Law of retaliation


For us, as for many other people, massive outdoor advertising is a problem: promotes excessive and careless consumption , it’s ugly, obscene and visually pollute the environment and spirits.

As a problem to us, we want to find a solution.


Subvertising is a technique that seeks to subvert, or at least question the message.

However, we believe that its real effectiveness is null or even counterproductive for the goal that has been created. Perhaps the message subverted ad questioning but also reinforces the brand. Generating controversy is a key factor in most campaigns, and is a largely explained strategy in marketing bibliography.

Therefore, we believe that subvertising is marketing 2.0, that made by users without wanting to, without knowing it, without charge, and on, believing that it is a critical tool. As has happened in several campaigns, subvertising itself is part of a guerrilla marketing campaign . Street marketing is a technique used mostly in central Europe and it works like this:

  1. Companies launch the street marketing campaign.
  2. They wait for the reaction of the target, which normally consists of “subversive” alterations in the advertising format.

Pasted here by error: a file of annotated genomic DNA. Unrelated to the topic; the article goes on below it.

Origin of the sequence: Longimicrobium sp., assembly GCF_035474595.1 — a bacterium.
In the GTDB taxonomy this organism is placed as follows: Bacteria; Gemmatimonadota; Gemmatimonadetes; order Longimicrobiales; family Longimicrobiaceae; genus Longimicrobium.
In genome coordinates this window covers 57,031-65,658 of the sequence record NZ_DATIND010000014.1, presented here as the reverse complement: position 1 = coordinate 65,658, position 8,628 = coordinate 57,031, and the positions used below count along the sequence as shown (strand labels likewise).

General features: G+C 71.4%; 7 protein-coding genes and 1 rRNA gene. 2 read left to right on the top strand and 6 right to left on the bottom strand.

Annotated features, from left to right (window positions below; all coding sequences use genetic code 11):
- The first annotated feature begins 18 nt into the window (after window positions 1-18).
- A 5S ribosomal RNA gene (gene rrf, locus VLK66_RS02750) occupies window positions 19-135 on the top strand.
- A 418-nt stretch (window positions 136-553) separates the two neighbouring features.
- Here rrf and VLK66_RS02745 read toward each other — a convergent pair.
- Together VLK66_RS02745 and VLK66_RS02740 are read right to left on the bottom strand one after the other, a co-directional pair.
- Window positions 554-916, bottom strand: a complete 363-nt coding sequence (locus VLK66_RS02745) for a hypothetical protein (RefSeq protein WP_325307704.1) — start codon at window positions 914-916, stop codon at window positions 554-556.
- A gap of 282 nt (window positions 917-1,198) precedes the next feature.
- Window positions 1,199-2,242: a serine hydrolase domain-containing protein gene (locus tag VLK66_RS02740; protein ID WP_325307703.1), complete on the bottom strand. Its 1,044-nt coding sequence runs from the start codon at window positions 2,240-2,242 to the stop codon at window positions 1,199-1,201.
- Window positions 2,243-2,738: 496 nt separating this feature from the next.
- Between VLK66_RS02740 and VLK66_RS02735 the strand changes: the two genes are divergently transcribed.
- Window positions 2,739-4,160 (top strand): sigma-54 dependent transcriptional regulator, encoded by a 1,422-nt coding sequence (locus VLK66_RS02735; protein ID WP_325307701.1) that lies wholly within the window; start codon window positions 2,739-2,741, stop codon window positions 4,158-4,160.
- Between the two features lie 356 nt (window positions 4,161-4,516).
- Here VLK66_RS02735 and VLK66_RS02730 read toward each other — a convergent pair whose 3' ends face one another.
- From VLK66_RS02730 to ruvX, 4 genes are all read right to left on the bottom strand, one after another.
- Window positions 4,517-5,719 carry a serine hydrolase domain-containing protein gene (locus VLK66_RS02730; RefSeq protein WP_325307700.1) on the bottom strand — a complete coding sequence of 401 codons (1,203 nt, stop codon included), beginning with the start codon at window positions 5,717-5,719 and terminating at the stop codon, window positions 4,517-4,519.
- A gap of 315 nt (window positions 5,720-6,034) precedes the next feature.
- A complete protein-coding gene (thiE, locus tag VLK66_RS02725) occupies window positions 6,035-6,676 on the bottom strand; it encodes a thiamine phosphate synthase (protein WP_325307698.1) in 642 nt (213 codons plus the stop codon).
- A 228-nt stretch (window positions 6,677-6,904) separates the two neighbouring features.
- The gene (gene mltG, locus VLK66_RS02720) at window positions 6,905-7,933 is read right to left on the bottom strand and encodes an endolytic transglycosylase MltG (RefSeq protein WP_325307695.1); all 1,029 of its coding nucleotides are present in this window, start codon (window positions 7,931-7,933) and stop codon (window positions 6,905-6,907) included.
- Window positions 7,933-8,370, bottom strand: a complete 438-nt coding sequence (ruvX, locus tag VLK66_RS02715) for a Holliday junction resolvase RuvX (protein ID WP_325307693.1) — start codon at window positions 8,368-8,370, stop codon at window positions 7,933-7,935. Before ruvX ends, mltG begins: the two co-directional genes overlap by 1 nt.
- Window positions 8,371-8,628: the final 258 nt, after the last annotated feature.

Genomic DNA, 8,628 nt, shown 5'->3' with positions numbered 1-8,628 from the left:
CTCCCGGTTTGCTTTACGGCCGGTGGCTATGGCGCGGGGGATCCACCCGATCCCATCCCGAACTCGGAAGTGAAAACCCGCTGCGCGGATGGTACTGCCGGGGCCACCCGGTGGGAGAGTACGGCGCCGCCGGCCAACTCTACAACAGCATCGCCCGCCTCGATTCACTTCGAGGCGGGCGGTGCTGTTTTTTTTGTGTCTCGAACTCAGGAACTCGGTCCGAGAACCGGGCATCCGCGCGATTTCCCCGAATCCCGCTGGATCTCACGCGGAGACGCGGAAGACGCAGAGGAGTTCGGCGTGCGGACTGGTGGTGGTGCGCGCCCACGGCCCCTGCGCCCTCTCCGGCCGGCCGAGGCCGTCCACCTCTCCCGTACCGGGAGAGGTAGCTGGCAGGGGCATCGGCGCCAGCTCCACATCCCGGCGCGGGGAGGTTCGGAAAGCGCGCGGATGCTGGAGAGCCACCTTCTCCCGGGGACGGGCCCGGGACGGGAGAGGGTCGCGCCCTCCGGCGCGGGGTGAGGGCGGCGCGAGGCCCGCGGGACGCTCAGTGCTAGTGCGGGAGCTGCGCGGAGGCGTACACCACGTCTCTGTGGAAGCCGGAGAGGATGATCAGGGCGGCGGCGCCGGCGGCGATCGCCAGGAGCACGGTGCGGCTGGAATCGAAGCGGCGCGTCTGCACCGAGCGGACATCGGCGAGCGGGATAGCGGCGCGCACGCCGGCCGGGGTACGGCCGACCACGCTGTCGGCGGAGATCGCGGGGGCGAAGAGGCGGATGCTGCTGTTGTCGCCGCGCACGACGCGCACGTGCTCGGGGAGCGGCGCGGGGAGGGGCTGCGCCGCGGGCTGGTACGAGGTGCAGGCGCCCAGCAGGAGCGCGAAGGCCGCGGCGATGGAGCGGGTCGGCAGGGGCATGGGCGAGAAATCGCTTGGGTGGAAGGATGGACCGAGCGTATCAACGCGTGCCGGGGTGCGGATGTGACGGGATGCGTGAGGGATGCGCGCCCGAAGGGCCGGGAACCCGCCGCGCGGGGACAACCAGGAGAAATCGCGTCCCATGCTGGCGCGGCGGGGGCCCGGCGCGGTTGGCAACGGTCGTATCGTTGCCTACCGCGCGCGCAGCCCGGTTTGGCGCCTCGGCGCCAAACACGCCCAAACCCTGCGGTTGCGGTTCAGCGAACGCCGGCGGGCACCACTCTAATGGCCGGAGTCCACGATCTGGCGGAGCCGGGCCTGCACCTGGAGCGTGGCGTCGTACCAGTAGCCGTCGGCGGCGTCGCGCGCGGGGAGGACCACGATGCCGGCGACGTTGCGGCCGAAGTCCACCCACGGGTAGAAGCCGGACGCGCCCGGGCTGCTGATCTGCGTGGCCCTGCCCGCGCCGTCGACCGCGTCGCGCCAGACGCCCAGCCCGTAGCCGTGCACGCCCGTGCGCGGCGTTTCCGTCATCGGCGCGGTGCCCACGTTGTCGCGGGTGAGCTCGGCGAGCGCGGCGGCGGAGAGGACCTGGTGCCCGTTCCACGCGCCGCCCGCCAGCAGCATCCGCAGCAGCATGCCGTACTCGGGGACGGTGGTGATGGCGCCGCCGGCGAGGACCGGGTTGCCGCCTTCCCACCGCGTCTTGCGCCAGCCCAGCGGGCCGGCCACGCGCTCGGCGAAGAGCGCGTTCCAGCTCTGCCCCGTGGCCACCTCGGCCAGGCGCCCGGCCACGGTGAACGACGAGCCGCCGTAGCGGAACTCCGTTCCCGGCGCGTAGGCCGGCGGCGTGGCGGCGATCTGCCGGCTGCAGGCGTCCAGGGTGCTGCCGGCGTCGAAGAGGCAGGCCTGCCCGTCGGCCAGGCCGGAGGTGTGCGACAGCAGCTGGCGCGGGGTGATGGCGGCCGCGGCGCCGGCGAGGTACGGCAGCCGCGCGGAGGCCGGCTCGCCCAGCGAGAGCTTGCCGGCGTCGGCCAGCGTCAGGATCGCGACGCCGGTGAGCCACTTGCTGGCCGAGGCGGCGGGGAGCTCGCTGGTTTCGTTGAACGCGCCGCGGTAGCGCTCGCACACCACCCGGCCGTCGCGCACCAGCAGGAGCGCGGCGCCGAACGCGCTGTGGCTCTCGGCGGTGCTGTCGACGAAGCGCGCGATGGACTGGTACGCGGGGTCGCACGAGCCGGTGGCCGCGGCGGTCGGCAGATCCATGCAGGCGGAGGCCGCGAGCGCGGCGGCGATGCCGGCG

3. Reaction is incorporated as part of the campaign, launching the second and final phase of ads, which include the “subversive” changes obtained.

What happened?

  1. They have turned off the most critical and creative direct answer.
  2. They have incorporated the target (young, urban and creative) to the brand dynamics .


We believe that one way to do subvertising is not doing it at all, not using their language, not to using their logos. Buffing is a concept created for the cleanup in the railway system in New York in the early times of graffiti. From there it was extended, indicating any action to clear graffiti.

We present below three examples of how doing it:

Option 1: trash container

This is the best place for advertising.

Option 2: billboards

If the posters are glued properly, the option would be as follows:

Option 3: eyetracking

You can always be creative. Eye tracking is a term that refers to the process that evaluates the point where the gaze is fixed or the movement of the eye. This process is used in research on visual systems in psychology, in cognitive linguistics and in product design. In this case, the hot zones are the most significant for the design concerning its effectiveness to communicate. Where there was relevant information for the ad is where we have put more effort into covering.